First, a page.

The cockatiel is suitable for owners that want a friendly bird and are willing to spend some time with them. You should aim to get your ‘tiel out of the cage for at least 10 to 15 minutes every day, and this will benefit you and your bird.

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Lovebird Overview

Lovebird in Cage
Image Credit: DenisK_2017, Pixabay

The Lovebird is also a member of the parrot family but this small bird is indigenous to Africa. The birds are social and they get their name because they form very close, monogamous pair-bonded relationships that last a lifetime. Although different species of lovebirds do exist, not all are suitable for keeping in captivity. The Black-collared lovebird, for example, needs a specific fig that is native to its homeland, for dietary purposes, and it will suffer if it does not receive this.

Personality / Character

The lovebird is a lively and curious little bird. While they are smaller than the cockatiel in size, they more than make up for this in volume and character. They shriek loudly and often.

Lovebirds are also far more active than the docile cockatiel and as well as giving them ladders and other toys that keep them active, some owners have enjoyed success by providing their energetic little feathered friend a hamster wheel in which to steam around. Tame, handfed lovebirds are affectionate little souls. They will hop on your hand, sit on your shoulder, and enjoy exploring your person. One will hop around in anticipation of being picked up if it is well hand-tamed and enjoys your company.

Lovebirds are often said to be moody and they can also be territorial. They have even been described as being hormonal, so they are considered moodier to look after than a cockatiel.

Another point worthy of consideration is that the lovebird will bond closely with another lovebird, but it can become aggressive around other birds, especially docile birds like the cockatiel. For this reason, it is common to keep lovebirds in their own cage.

Training

While an older cockatiel still can be tamed, it is a lot more difficult to work with an older lovebird that has not had any hand training. As such, you should ensure that an older lovebird is hand tamed when you get it or get a younger bird. The process of taming a lovebird is similar to that of a cockatiel but you need to be especially careful the first few times you open the cage door because the lovebird may be nervier.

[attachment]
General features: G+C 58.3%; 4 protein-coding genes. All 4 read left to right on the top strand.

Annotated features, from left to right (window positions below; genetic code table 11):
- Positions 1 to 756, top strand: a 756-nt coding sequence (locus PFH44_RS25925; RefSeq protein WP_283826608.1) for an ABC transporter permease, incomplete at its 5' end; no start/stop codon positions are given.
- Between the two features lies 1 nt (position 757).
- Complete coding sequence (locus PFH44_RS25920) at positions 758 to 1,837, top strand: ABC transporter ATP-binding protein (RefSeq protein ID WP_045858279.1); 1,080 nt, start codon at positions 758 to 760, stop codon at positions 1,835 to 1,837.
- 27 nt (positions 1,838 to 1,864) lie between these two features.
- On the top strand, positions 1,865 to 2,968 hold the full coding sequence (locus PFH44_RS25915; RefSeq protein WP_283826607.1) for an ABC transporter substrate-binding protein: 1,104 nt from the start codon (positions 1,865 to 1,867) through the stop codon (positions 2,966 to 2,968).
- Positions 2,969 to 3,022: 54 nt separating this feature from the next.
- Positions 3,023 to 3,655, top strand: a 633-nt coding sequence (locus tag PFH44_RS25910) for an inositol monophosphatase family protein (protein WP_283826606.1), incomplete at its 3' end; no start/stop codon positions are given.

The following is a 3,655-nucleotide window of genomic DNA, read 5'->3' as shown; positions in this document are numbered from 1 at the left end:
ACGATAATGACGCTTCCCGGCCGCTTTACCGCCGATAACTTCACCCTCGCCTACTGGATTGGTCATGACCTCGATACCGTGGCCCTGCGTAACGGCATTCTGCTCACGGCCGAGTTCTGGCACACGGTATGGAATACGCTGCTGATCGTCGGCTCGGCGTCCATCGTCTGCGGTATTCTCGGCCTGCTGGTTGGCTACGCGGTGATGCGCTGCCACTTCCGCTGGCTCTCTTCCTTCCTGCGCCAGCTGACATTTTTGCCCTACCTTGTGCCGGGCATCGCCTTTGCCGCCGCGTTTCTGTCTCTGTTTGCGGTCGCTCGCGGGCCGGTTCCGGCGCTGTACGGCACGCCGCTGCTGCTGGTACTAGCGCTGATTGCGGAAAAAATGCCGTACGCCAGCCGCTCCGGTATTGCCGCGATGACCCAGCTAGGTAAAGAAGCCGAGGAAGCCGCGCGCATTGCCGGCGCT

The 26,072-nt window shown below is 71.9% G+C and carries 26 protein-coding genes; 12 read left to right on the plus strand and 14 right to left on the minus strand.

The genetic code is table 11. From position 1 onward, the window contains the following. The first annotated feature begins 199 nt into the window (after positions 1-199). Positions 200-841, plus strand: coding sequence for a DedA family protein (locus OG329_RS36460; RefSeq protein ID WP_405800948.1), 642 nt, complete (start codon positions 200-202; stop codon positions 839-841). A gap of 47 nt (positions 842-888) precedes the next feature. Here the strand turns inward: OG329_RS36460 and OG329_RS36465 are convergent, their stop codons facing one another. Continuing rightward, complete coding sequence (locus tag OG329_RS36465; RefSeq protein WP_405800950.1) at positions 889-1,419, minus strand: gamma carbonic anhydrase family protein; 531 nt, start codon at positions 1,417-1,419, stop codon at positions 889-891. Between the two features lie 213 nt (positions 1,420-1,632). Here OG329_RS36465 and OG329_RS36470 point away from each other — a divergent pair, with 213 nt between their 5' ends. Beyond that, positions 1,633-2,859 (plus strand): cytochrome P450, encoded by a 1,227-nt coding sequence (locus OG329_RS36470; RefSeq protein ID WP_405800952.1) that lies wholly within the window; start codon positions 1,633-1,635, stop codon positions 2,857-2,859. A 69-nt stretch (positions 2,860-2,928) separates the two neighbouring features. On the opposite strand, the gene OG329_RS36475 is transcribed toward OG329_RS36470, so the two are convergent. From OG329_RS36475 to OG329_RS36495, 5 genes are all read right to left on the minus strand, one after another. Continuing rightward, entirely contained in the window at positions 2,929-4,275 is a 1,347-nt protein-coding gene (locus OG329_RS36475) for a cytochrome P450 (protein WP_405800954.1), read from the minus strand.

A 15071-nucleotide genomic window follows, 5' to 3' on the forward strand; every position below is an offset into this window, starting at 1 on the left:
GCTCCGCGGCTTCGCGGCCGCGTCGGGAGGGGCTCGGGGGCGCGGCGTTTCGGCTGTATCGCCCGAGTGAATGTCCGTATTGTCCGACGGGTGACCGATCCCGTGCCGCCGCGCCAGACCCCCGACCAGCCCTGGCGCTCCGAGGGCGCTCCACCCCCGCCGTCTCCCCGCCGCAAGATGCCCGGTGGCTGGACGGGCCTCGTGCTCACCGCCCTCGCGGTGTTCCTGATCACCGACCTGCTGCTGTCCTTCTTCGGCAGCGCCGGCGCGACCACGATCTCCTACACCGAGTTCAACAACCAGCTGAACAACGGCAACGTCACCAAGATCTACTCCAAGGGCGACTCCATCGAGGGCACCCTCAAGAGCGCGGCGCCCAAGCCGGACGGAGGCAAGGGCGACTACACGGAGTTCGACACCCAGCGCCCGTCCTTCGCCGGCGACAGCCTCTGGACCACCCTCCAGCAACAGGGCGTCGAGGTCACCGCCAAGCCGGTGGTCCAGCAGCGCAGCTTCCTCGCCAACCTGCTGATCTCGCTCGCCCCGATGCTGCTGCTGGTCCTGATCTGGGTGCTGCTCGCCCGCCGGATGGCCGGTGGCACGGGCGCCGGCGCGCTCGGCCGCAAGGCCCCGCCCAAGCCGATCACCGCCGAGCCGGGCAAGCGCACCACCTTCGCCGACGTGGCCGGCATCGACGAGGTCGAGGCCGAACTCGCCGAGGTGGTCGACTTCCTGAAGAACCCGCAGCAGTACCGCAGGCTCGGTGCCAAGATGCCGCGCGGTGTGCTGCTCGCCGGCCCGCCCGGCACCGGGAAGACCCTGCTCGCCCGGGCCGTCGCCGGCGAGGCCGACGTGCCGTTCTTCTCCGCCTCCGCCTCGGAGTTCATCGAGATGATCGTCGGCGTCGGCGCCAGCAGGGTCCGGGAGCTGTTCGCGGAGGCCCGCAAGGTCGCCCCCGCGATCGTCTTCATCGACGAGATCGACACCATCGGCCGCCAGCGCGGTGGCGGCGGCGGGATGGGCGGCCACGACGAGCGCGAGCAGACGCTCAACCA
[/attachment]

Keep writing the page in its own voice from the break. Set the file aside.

Cage and Equipment

A single lovebird will benefit from a cage measuring 18 x 18 x 18 inches while a pair need a cage that is 24 inches tall and measures 18 x 24 inches. If you can provide a larger cage, this will give them more room to move about and will benefit the birds. These active birds will need three or four perches, dishes for their water and food, and a bath. You can also provide them with bells, ladders, mirrors, and other toys to help keep them entertained.

Suitable for:

Bird owners looking for a bright, energetic, and affectionate little bird, but they must be willing to put up with ear-piercing shrieks and some seriously moody tantrums.

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Which Breed is Right for You?

The lovebird and cockatiel are similar in many respects. They are small parrot species, both can be tamed, and they are both considered affectionate and friendly little birds in their way. The cockatiel might be considered more beginner-friendly and is less prone to biting while also being easier to tame and not as noisy. The lovebird is smaller but should not be housed with other species of bird and can make an incredible racket for a bird of such small stature.


Featured Image Credit: Gaschwald, Shutterstock

Nicole Cosgrove

Nicole is the proud mom of Baby, a Burmese cat and Rosa, a New Zealand Huntaway. A Canadian expat, Nicole now lives on a lush forest property with her Kiwi husband in New Zealand. She has a strong love for all animals of all shapes and sizes (and particularly loves a good interspecies friendship) and wants to share her animal knowledge and other experts' knowledge with pet lovers across the globe.